Blog: Roe v. Wade and Brexit: the long march through the institutions – TheArticle

In 1973, the US Supreme Court permitted abortion via its landmark ruling Roe v Wade. It was a big rejection of religious fundamentalism. The judgement asserted that the US Constitution, as interpreted by the court, was superior to the beliefs of many Americans, who regarded a woman deciding to terminate her pregnancy as a denial of religious belief and, in effect, the killing of a future citizen.

In 1973 Britain became more closely associated with Continental Europe. MPs accepted common rules with other European nations in many areas previously regarded as considered the province of national sovereignty. Parliament’s decision was confirmed by a referendum in 1975.

In the past such major national decisions, taken in Britain’s case by the House of Commons or in the federal US by the Supreme Court which earlier had ended racist segregation imposed at state level, were accepted as settling the question. But in both countries the landmark decisions of 1973 were never fully accepted by significant political groups within both nations.

In Britain, many activists and MPs in the Labour Party strongly opposed both the 1973 decision in the Commons on joining Europe and its confirmation in a referendum. The Labour Party pledged a Brexit (the word was not invented then) referendum in its 1983 election manifesto. Even Tony Blair put up posters in his new Sedgefield constitutency saying if he and Labour MPs were elected, Britain would leave the European Economic Community (as it then was).

The cause was taken up after the 1992 Maastricht Treaty, which created the European Union. It also confirmed the push by Margaret Thatcher to abolish national vetoes in more areas of national sovereignty. She had campaigned for Brussels to have power to impose a liberal single market in place of the patchwork of nationally determined economies, although she later came to regret the loss of political sovereignty that followed. She also strongly supported the enlargement of Europe to take in poor countries like Spain, Portugal and Greece.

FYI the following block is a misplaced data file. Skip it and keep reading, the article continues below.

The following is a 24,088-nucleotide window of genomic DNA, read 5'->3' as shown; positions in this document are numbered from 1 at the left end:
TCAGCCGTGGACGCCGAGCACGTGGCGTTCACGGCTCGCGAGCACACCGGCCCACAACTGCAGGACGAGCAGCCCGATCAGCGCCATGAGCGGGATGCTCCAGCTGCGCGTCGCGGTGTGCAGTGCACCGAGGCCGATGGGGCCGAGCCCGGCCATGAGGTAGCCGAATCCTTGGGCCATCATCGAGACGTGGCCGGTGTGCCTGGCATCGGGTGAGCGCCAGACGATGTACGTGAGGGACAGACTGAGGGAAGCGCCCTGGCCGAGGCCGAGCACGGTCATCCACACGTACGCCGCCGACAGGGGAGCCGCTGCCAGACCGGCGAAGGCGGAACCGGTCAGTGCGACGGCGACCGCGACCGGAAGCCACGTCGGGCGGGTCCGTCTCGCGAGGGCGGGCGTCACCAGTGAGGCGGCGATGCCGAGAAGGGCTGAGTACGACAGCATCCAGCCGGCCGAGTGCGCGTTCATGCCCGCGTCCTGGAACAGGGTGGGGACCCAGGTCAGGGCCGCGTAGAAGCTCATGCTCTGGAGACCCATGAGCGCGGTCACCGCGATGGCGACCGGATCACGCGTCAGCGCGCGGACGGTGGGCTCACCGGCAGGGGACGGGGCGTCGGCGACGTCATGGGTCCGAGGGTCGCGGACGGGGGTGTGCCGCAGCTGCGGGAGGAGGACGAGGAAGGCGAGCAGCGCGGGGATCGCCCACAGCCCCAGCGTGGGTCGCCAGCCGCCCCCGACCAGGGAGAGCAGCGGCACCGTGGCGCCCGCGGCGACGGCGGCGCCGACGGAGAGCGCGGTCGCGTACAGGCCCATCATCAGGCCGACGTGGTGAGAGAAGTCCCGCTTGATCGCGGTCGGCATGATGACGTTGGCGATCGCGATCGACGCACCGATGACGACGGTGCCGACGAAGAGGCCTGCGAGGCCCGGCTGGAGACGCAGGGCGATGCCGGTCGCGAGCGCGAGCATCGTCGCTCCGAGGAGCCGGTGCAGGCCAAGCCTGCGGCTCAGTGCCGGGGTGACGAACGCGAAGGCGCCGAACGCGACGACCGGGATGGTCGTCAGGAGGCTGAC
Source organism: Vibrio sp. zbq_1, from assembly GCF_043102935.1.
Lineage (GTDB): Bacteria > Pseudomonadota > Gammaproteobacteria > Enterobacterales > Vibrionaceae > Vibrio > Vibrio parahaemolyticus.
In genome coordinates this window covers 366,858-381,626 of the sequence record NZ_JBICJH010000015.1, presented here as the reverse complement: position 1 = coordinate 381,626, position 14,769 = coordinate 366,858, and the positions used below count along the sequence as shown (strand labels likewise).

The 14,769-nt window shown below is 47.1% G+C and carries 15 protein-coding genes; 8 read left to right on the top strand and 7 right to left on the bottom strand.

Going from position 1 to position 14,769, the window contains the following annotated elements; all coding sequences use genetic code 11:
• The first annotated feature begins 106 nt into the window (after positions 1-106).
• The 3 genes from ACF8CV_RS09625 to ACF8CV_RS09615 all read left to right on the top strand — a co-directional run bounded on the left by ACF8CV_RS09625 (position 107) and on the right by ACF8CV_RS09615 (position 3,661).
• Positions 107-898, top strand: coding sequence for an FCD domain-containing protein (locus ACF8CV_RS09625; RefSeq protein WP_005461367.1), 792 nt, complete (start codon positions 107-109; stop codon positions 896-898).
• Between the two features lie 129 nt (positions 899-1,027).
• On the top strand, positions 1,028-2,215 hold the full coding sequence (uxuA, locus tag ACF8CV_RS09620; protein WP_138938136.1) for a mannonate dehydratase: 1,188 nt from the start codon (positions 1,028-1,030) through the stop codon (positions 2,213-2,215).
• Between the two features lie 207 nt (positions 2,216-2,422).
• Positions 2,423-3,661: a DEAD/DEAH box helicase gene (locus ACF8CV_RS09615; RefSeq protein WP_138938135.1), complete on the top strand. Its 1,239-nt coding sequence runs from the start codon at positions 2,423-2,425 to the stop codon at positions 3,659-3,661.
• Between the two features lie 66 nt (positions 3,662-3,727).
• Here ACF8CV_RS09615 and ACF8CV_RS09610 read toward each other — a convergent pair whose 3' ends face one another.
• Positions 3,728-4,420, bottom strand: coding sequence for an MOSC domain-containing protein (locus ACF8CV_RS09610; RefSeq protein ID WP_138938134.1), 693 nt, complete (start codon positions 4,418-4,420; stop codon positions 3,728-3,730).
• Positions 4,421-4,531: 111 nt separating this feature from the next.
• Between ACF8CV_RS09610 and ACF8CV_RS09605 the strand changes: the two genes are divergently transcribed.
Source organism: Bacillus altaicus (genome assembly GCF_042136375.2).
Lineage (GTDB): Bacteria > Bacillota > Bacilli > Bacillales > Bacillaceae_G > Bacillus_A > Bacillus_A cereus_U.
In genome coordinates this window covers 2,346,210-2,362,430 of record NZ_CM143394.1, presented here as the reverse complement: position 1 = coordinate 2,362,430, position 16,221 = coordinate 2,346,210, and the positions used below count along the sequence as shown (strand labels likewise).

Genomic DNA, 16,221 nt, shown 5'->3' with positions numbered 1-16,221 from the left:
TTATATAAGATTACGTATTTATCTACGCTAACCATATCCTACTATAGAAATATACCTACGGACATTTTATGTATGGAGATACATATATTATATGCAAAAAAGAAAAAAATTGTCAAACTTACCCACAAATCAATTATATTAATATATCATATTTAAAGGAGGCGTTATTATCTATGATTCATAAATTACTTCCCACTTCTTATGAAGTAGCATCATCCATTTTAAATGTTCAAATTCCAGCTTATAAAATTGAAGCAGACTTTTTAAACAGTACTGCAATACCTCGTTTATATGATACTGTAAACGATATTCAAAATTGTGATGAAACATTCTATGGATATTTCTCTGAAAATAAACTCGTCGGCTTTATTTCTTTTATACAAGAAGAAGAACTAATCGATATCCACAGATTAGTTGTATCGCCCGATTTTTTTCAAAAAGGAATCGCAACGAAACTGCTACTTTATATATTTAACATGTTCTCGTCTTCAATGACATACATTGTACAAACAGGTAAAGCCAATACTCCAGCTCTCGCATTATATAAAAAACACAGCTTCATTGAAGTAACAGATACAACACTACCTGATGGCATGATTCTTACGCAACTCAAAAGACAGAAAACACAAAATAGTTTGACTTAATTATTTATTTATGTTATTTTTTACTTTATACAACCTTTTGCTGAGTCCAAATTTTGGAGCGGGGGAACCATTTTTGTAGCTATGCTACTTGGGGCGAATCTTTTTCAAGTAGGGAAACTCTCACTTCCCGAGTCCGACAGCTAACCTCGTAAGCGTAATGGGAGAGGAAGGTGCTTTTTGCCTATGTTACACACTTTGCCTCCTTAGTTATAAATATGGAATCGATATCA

But now the forces opposing Europe that has faded in Labour were growing in strength within the Conservative Party. Bill Cash became their champion. He threatened to sue me in 1997 when I said in the Commons that he wanted the UK to leave the EU.

I was protected by parliamentary privilege but soon enough Cash’s reticence on being associated with leaving the EU faded. Brexit became associated with the Tories, not the Labour Party. This culminated in 2020 in a new Treaty with 27 other European nations, which seriously reduced the right of British citizens and businesses to have the access to the continent they had enjoyed since 1973.

In the United States, various forces also rejected the 1973 decision permitting American women to control their bodies. Other countries, including strongly Catholic nations like Italy and Ireland, have recently agreed that their female citizens, not the church or male legislators, should decide the issue of pregnancy termination.

In America of course the Catholic Church continued its opposition. There were ugly violent scenes outside some medical facilities which allowed women to control their fertility, but on the whole there was no majority in Congress or in the Supreme Court to overturn the decision.